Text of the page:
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The Voices of Heaven (Book) Review

 
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At a Glance...
 

Page Count: 305
 
Genre:
 
Year Published:
 
Final Score
 
 
 
 
 
4.5/ 5


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An engaging tale of love and life in Seoul during the Korean War.

Not so much?


To modern readers, there will definitely be some culture shock as readers learn the traditions of the time.


Final Fiendish Findings?

From the marriage traditions at the time, to the dynamics within families, The Voices of Heaven gives a realistic look at growing up in Seoul during the time before and after the Korean War. It’s a love story at its heart, of two people in love who try desperately not to be torn apart by their duty to produce a son. More than that, though, it’s a look at the people of Korea during a difficult time, and it’s truly a fascinating look at their culture.

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Posted January 2, 2014 by

 
Full Fiendish Findings...
 
 

Author Maija Rhee Devine takes readers deep into the cultures and traditions of Korea with her unique love story, The Voices of Heaven.

The Voices of Heaven is set in Seoul during the Korean War. It was a time of tragedy and confusion, but also a time deeply set in Confucian traditions. It is this duty to tradition that will force another woman into a marriage cemented by deep love – a rare thing in a country and time where most marry without ever having seen their prospective spouse. Nonetheless, Eum-chun and Gui-yong have found great love and happiness in their marriage to each other, and have spent fifteen wonderful years together. Sadly, Eum-chun cannot bear her husband a son, and tradition demands that he carry on his line or be denied his right to a place in the afterlife.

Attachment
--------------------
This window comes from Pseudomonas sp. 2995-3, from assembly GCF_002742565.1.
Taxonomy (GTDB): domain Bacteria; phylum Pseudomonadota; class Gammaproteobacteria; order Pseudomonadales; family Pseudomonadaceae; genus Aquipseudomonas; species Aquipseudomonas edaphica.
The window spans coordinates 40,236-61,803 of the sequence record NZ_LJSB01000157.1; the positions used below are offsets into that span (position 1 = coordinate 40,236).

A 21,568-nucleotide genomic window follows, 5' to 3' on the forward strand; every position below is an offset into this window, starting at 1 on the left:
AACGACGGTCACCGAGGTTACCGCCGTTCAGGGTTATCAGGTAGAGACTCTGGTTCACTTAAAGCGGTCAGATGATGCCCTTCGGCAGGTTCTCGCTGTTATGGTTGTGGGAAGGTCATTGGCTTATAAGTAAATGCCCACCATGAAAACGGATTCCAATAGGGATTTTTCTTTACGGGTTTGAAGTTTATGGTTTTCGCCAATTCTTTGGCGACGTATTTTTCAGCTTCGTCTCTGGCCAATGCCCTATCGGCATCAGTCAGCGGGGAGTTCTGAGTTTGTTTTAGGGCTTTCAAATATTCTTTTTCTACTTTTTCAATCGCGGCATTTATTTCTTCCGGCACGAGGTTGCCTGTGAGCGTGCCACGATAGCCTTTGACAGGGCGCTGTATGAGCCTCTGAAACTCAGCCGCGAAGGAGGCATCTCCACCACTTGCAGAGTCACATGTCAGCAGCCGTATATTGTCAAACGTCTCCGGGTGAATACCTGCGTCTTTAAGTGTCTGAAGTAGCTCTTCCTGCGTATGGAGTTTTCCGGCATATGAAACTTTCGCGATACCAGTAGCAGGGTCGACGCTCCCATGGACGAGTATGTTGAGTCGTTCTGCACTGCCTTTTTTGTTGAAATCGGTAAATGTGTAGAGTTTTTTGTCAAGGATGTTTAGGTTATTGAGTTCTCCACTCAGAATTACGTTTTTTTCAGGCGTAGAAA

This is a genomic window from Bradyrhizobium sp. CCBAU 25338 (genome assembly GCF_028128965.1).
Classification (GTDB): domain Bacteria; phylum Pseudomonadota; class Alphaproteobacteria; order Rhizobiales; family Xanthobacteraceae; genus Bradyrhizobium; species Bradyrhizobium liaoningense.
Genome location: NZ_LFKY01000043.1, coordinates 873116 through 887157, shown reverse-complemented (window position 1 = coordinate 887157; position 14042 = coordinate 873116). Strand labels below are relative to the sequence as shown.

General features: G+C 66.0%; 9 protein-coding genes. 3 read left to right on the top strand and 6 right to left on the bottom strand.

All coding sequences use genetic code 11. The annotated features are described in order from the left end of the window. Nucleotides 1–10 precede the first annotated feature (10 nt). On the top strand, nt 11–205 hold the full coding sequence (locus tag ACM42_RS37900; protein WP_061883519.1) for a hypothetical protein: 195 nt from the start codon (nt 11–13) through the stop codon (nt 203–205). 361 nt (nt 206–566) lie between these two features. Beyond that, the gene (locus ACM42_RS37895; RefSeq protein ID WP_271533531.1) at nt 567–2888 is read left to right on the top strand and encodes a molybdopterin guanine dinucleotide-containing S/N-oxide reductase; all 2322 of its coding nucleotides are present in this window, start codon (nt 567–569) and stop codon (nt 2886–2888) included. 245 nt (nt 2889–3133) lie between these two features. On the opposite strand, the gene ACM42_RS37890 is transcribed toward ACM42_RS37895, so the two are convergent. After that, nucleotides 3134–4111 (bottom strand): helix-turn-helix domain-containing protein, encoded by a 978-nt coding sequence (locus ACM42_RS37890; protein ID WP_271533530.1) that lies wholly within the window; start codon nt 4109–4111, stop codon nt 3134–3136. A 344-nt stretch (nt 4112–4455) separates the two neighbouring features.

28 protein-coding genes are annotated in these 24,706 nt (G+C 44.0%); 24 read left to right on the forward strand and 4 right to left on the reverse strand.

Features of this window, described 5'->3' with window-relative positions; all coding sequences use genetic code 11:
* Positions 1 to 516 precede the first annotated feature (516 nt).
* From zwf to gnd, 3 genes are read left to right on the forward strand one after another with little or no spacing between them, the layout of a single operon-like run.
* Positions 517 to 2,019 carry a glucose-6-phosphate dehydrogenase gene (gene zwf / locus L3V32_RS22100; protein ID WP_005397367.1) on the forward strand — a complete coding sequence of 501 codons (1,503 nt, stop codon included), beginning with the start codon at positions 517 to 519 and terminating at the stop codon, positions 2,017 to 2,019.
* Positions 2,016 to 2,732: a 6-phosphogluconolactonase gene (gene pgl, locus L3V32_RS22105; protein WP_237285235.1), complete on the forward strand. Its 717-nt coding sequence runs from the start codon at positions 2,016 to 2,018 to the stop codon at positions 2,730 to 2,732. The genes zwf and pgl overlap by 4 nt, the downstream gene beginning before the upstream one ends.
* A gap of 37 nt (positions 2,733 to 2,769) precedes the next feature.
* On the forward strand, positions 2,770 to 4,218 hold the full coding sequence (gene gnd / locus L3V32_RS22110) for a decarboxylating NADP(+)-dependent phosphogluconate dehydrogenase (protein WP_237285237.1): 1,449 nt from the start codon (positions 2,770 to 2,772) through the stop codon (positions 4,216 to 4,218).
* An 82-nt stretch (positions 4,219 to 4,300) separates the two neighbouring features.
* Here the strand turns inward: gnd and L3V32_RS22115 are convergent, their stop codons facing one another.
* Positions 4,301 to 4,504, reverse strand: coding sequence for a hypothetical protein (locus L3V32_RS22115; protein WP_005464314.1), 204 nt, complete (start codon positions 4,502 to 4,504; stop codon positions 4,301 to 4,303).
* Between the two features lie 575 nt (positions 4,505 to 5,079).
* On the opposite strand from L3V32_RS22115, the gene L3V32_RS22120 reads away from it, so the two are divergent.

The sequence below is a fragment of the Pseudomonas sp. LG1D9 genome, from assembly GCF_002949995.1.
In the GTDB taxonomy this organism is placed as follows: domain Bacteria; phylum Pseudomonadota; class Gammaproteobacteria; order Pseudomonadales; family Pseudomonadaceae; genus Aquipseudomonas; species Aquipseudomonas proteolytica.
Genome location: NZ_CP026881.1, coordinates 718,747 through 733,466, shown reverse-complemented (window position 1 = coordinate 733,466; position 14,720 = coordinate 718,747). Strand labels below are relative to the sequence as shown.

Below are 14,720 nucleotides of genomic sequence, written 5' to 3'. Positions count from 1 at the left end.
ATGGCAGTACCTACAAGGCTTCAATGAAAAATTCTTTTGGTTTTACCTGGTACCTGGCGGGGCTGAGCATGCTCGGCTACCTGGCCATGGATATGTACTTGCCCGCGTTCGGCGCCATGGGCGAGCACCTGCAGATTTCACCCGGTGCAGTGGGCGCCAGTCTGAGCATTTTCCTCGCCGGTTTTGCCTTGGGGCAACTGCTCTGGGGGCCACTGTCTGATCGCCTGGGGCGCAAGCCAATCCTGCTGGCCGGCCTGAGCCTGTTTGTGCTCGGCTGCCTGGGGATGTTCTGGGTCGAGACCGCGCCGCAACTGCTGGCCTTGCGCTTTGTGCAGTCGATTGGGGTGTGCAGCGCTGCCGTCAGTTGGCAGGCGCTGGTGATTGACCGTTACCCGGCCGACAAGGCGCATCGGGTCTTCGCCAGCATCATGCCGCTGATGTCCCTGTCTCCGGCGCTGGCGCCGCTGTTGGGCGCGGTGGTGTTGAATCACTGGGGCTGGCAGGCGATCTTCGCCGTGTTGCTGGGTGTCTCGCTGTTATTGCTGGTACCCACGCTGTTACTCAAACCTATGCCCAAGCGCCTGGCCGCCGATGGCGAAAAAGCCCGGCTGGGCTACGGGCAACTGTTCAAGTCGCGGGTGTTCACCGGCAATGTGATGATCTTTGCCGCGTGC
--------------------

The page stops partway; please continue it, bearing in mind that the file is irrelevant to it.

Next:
And so, Gui-yong must take a second wife. At twenty-five, Soo-yang had given up on finding a husband. Even though tradition demands Gui-yong take on a second wife to carry on his line, becoming that second wife is seen as something shameful. But Soo-yang resolves to make the best of it, hoping to earn a small place in the household and be dutiful to her husband, sister wife, and mother in law as they all settle in together. Eum-chun and Gui-yong’s secretly adopted daughter, Mi-na, is not so sure about the arrival of Little Mommy, but soon the situation in the country makes family dynamics take a backseat to war.

The Voices of Heaven is a wonderful look inside a culture rarely seen so clear in Western literature. From traditions of marriage to male/female dynamics to family relationships, this is a book that lays it out just like it was, providing a fascinating look at life during the Korean War. The book alternates between the characters of Soo-yang, Mi-na, Gui-yong, and Eum-chun, giving a nicely rounded look at various situations from their different viewpoints. Life as a man in 1950’s Korea was quite different than that of a woman, and there is a world of difference between a first wife and a second as well. At the center is young Mi-na, who feels great guilt at not having been born a male. The book spans decades, but for the most part takes places between around 1950-1960.

The Voices of Heaven offers an in-depth look into a culture that most Westerners are unfamiliar with. From the marriage traditions at the time, to the dynamics within families, The Voices of Heaven gives a realistic look at growing up in Seoul during the time before and after the Korean War. It’s a love story at its heart, of two people in love who try desperately not to be torn apart by their duty to produce a son. More than that, though, it’s a look at the people of Korea during a difficult time, and it’s truly a fascinating look at their culture.


Amy

 
U.S. Senior Editor & Deputy EIC, @averyzoe on Twitter, mother of 5, gamer, reader, wife to @macanthony, and all-around bad-ass (no, not really)